When it comes to cuisine in Pennsylvania, it seems that there are just two factions. There are those who support Wawa, and those who (wrongly) support Sheetz. Both are food-serving mini-marts where you can usually get gas for your car. Both offer a deli-like menu, with hoagies and coffee to fill up for whatever journey you have ahead. Philly.com posted a poll that shows Sheetz as the true victor, but true PA-natives know otherwise. When it comes to convenient, delicious food, Wawa is king.
With that abrupt, confusing introduction to the food of PA out of the way, it's time for the real article to begin. Anyone from Pennsylvania calls the state simply PA (pee-ay), and they've probably visited Hershey Park for the rides and the chocolate at least once. Other than Hershey's chocolaty goodness, Peeps, Tastykakes, and Musselman's Apple Juice are other companies that make their food and drink in the Keystone State.
When it comes to foods that are true, iconic, Pennsylvanians-only items, though, the following list is a great jumping off point. From the delicious pies to our unique beverages to a dish that embodies the snout to tail movement, we'd like to thank William Penn for founding this greatly unique state.
1. Apple Butter and Cottage cheese
As a resident in Pennsylvania, it's not rare to have a coworker who mentions apple butter and cottage cheese, choosing to bring the concoction into the office the day after mentioning it.
It's exactly what it sounds like, and it's been enjoyed by Pennsylvania's Pennsylvania Dutch community for over one hundred years. They call it smearcase, probably because it looks rather smear-y.
2. Birch Beer
Growing up in Pennsylvania is great. You get four seasons, you have access to thriving cities and amazing nature, and you can order a birch beer at the tender age of 11. Or five. Or whenever your parents allow you to. Before you call your state representative and tell them that Pennsylvanians are giving underage kids booze, you should know that birch beer is quite similar to root beer.
It's a non-alcoholic soda that is famously bottled by a group we'll later describe, the Pennsylvania Dutch. While the Pennsylvania Dutch birch beer is brown like root beer, another PA-based brand, Frozen Run Black Bear Mountain Birch Beer, is clear in appearance. What a time to be alive!
You can't take a trip to Philly and not hear cheesesteaks mentioned at least once. And, while you're there, you'd be remiss not to hit up Pat's and Geno's (they're directly across the street from each other). You can eat what's essentially a hot sub filled with beef and cheese from two of the city's best purveyors of hot, beefy goodness in one afternoon, picking your favorite after you recover from the food coma.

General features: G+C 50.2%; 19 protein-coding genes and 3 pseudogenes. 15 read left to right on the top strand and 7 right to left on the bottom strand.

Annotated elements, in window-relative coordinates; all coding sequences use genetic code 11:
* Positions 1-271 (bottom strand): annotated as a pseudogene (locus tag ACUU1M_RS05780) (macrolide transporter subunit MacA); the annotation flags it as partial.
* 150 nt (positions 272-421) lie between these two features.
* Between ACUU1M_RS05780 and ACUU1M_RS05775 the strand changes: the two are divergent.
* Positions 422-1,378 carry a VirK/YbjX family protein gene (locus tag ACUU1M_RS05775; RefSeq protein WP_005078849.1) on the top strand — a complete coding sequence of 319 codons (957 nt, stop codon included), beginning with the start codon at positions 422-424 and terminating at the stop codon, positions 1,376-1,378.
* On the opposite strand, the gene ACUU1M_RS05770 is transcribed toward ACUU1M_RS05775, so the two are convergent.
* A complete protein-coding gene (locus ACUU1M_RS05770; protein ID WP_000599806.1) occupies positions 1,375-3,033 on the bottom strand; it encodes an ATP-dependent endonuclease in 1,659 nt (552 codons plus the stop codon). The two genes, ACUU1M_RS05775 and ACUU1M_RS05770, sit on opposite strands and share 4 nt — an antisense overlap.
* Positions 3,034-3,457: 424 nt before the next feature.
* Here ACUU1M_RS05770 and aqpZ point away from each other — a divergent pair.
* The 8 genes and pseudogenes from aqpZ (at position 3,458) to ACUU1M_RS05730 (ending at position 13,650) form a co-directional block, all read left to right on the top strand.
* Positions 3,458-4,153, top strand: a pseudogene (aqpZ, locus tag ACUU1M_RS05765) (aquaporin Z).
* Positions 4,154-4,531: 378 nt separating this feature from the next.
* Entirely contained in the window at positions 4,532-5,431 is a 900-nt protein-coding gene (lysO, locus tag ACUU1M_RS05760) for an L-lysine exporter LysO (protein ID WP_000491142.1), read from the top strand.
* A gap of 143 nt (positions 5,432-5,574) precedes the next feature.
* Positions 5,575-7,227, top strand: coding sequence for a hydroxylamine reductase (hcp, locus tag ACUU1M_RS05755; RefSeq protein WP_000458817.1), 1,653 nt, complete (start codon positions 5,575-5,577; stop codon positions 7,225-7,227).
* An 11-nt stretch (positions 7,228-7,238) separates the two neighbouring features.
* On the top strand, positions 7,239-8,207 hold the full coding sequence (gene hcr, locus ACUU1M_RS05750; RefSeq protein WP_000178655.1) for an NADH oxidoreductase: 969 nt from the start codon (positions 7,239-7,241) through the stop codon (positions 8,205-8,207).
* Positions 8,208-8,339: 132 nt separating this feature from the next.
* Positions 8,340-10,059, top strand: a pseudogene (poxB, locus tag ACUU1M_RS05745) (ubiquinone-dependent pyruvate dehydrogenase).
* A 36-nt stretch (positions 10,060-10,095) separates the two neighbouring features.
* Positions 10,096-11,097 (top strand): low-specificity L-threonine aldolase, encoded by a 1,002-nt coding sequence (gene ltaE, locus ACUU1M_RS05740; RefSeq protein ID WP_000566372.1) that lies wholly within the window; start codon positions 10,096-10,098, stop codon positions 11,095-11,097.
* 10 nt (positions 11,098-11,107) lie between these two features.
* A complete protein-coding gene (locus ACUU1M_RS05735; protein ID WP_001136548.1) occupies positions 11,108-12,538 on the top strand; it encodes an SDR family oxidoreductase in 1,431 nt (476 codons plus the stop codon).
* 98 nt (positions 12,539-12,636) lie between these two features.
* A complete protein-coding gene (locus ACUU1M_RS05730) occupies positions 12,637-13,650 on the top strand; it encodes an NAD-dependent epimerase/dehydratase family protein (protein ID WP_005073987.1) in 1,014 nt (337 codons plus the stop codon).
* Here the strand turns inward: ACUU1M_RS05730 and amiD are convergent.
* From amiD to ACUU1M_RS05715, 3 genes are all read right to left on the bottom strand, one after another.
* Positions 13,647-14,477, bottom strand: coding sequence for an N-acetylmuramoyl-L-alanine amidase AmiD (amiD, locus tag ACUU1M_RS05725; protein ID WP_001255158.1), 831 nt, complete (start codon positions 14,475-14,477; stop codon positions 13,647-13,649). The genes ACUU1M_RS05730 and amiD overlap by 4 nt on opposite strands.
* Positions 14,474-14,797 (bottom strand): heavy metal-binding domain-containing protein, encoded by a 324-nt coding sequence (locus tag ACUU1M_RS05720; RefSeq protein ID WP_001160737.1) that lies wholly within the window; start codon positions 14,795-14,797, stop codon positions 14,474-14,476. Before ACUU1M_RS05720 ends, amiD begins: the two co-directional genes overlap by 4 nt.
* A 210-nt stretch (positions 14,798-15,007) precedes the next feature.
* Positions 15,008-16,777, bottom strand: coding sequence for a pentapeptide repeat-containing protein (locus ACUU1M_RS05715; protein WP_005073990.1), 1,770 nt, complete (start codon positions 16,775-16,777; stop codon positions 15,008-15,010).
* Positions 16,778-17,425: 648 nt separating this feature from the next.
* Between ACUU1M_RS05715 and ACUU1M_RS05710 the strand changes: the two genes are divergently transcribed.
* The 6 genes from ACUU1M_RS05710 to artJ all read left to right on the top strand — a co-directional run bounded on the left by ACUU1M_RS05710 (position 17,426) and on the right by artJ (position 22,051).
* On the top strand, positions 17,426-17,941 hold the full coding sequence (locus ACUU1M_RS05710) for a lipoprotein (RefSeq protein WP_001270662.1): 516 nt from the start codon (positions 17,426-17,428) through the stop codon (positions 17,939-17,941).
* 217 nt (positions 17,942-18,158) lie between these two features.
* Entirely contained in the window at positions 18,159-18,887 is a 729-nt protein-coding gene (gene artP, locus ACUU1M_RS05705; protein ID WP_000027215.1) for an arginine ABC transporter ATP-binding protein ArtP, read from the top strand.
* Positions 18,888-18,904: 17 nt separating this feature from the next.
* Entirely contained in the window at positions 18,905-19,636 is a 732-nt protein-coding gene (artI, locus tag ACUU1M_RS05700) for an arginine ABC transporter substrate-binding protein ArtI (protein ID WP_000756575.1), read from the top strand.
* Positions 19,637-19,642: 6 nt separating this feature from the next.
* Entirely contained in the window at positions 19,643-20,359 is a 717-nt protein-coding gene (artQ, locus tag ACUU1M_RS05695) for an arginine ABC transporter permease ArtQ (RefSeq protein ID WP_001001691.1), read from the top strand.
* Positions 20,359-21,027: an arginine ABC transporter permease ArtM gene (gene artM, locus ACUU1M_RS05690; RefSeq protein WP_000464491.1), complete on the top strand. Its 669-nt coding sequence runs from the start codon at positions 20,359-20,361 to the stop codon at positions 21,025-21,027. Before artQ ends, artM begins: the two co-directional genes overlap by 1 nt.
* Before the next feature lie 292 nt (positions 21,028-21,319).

Oh, and be sure to learn your "whizz," "wid," "widdout" repertoire before ordering. Nobody likes an outsider.
4. Lebanon Bologna
Cured meat fans, this one's for you. Lebanon bologna is every meat and cheese lover's dream food; it's a beef sausage that's dried and cured.
It's addicting and tangy, and you probably had it on white bread with cheese for lunch as a schoolkid. Who made it? The Pennsylvania Dutch made it, and it's named after Lebanon County.
For one reason or another, all of your friends from PA love the Polish dumpling-like food dubbed the pierogi. Pierogies are made from a thin dough shell and usually filled with a filling of cheese, potatoes, and onion. Yeah, Pennsylvanian's love cheese.
6. Primanti Bros.
The family behind Pittsburgh's infamous Primanti Bros. has been slangin' acclaimed sandwiches since the 1930s.
The diagram speaks for itself, doesn't it? Pick your meat (pastrami is probably your best pick), clear your schedule, and enjoy this monster of a sandwich the next time you're in Pittsburgh.
Road trippers who have traveled through PA, stopping at a diner for breakfast, were probably confused when they saw "scrapple" listed next to breakfast sausage and bacon.
Another gift from the Pennsylvania Dutch, scrapple or panhaas (pan rabbit) is the scraps and trimmings of pork mixed with buckwheat flour, corn meal, and spice. You mush it together, pan-fry it, and eat it. Sounds appetizing, right? Try it for yourself. (This recipe uses lean pork, so don't be too scared.)
A recipe can be found here for scrapple.
8. Shoofly Pie
Over time, the earliest German-speaking immigrants in the Keystone State formed a distinct cultural group known as the Pennsylvania Dutch.
Dessert lovers should know that the Pennsylvania Dutch are the geniuses behind a molasses pie known as shoofly pie. At it's gooey core, this is a pie that's packed solely with molasses.
9. Whoopie Pies
The Pennsylvania Dutch know a thing or two about making irresistible sweets. Their other infamous pie, the whoopie pie, is sort of like a French macaron in appearance.
It's made from flour, cocoa, sugar, shortening, baking soda, and, well, we'll let you check the recipe out for yourself. Trust us, though; you'll want to eat more than one.
Now this is how you make a whoopie pie.
Every Pennsylvanian who has traveled anywhere west of, well, Pennsylvania itself has experienced the sorrow that follows ordering a lager at a bar and having them ask, "What kind?" If you're from PA, a lager is one thing and one thing only: Yuengling.
Founded by a German immigrant named David Jüngling (that's Yuengling to you) in Pottsville, PA back in 1829, Yuengling is widely considered to be America's oldest brewery. They make a variety of beers, but the Traditional Lager is the foundation of our nation's taste for beer. You can quote us on that.